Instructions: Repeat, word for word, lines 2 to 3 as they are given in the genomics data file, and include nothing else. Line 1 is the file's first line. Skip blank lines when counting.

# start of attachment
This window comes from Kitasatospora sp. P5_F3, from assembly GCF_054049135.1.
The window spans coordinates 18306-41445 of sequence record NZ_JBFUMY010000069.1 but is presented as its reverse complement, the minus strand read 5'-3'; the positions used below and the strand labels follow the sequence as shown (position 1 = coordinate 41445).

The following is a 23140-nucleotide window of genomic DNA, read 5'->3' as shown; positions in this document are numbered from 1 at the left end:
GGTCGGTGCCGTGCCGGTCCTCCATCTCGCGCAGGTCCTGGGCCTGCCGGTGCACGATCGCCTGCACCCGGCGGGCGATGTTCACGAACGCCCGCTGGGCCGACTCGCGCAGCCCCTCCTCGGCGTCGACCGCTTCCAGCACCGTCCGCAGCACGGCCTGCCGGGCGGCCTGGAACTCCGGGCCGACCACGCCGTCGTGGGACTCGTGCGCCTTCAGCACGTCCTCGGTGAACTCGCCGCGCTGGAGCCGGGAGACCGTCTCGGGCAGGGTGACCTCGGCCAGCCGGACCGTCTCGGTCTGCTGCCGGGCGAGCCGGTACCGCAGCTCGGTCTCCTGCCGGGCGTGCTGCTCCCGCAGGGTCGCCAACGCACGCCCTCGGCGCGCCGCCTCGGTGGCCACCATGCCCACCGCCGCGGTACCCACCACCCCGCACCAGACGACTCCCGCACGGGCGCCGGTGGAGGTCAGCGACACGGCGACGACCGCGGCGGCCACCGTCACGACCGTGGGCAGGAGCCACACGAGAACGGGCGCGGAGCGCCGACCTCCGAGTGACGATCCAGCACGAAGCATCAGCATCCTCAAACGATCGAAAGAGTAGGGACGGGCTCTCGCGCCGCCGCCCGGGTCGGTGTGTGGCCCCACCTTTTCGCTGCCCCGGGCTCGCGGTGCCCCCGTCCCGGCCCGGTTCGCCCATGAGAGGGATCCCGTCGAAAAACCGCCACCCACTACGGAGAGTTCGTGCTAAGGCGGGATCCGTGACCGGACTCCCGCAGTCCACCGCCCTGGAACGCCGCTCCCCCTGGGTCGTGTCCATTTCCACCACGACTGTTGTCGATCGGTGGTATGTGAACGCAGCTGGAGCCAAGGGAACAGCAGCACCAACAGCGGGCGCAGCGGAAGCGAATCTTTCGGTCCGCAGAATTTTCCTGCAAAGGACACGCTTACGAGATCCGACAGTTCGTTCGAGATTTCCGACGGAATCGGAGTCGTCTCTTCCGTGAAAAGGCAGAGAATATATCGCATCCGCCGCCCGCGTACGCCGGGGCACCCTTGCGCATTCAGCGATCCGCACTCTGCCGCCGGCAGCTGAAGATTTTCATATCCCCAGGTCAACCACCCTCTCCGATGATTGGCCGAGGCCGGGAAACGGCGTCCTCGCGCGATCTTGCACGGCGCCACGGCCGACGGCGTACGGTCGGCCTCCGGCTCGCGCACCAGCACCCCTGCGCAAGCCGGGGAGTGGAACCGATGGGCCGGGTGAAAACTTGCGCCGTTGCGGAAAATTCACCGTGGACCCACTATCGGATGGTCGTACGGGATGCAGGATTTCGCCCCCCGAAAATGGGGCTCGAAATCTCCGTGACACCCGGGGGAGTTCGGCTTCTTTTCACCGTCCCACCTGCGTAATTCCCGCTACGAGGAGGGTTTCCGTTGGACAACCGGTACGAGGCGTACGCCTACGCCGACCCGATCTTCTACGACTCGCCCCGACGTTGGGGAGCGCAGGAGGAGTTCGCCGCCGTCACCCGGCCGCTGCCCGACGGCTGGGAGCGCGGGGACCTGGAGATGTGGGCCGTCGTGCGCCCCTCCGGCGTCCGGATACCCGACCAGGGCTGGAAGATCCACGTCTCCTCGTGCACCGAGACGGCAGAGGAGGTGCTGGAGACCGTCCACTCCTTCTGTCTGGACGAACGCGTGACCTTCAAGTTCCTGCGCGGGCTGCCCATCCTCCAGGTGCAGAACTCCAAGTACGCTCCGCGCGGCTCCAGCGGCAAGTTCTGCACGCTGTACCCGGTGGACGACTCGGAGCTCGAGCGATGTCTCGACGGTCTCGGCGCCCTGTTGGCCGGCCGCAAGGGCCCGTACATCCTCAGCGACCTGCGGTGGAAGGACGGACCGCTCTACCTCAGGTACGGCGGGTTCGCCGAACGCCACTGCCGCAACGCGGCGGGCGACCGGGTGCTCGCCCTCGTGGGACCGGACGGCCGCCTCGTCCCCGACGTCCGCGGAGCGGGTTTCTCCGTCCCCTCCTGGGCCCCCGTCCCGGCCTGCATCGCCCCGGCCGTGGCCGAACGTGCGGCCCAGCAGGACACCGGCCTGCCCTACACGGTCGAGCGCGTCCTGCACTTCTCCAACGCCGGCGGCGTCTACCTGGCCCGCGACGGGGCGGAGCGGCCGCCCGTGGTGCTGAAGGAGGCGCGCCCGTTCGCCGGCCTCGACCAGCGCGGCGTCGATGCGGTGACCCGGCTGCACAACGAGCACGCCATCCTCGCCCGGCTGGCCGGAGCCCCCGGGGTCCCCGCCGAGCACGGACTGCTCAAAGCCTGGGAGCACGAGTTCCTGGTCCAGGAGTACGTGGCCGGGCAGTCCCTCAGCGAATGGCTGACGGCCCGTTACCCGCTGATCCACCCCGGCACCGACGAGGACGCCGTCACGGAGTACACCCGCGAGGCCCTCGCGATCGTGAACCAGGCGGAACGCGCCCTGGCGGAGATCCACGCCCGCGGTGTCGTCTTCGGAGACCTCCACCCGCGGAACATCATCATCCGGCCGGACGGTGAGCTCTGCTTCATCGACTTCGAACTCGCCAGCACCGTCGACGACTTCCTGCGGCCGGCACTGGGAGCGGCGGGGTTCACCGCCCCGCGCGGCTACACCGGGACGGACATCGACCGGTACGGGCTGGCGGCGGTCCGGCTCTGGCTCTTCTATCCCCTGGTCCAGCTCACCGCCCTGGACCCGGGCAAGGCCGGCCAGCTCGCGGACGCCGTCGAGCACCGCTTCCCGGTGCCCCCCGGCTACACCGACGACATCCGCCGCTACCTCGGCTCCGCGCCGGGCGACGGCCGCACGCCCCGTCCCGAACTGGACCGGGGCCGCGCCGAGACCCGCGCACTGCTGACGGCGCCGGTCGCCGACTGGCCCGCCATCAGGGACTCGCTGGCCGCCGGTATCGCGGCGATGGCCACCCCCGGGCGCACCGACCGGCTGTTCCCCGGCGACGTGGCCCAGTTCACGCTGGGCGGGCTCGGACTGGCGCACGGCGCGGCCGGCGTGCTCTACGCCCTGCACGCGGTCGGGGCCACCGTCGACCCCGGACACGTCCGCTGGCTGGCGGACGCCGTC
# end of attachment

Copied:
The window spans coordinates 18306-41445 of sequence record NZ_JBFUMY010000069.1 but is presented as its reverse complement, the minus strand read 5'-3'; the positions used below and the strand labels follow the sequence as shown (position 1 = coordinate 41445).

The following is a 23140-nucleotide window of genomic DNA, read 5'->3' as shown; positions in this document are numbered from 1 at the left end: